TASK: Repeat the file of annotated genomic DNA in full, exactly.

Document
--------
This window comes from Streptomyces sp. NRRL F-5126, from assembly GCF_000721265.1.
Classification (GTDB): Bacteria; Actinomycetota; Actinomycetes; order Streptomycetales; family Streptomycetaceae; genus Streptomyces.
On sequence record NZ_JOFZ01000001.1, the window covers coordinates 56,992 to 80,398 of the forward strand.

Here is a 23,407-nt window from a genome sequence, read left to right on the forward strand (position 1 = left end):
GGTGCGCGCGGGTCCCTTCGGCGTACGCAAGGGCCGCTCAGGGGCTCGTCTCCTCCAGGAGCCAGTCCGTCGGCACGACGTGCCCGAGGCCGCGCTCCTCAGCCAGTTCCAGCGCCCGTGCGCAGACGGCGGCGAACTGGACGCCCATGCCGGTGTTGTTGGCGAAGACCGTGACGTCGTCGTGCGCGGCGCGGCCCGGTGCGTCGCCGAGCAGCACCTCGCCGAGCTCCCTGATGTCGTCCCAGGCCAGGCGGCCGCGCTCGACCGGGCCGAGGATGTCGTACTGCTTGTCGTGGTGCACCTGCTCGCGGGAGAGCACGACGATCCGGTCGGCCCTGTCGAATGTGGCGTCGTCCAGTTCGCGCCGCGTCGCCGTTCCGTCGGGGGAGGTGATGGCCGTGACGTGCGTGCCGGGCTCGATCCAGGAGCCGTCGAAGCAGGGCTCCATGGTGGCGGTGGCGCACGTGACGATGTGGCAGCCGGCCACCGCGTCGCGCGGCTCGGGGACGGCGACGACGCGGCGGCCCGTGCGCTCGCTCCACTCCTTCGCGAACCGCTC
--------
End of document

This window comes from Streptomyces sp. NRRL F-5126, from assembly GCF_000721265.1.
Classification (GTDB): Bacteria; Actinomycetota; Actinomycetes; order Streptomycetales; family Streptomycetaceae; genus Streptomyces.
On sequence record NZ_JOFZ01000001.1, the window covers coordinates 56,992 to 80,398 of the forward strand.

Here is a 23,407-nt window from a genome sequence, read left to right on the forward strand (position 1 = left end):
GGTGCGCGCGGGTCCCTTCGGCGTACGCAAGGGCCGCTCAGGGGCTCGTCTCCTCCAGGAGCCAGTCCGTCGGCACGACGTGCCCGAGGCCGCGCTCCTCAGCCAGTTCCAGCGCCCGTGCGCAGACGGCGGCGAACTGGACGCCCATGCCGGTGTTGTTGGCGAAGACCGTGACGTCGTCGTGCGCGGCGCGGCCCGGTGCGTCGCCGAGCAGCACCTCGCCGAGCTCCCTGATGTCGTCCCAGGCCAGGCGGCCGCGCTCGACCGGGCCGAGGATGTCGTACTGCTTGTCGTGGTGCACCTGCTCGCGGGAGAGCACGACGATCCGGTCGGCCCTGTCGAATGTGGCGTCGTCCAGTTCGCGCCGCGTCGCCGTTCCGTCGGGGGAGGTGATGGCCGTGACGTGCGTGCCGGGCTCGATCCAGGAGCCGTCGAAGCAGGGCTCCATGGTGGCGGTGGCGCACGTGACGATGTGGCAGCCGGCCACCGCGTCGCGCGGCTCGGGGACGGCGACGACGCGGCGGCCCGTGCGCTCGCTCCACTCCTTCGCGAACCGCTC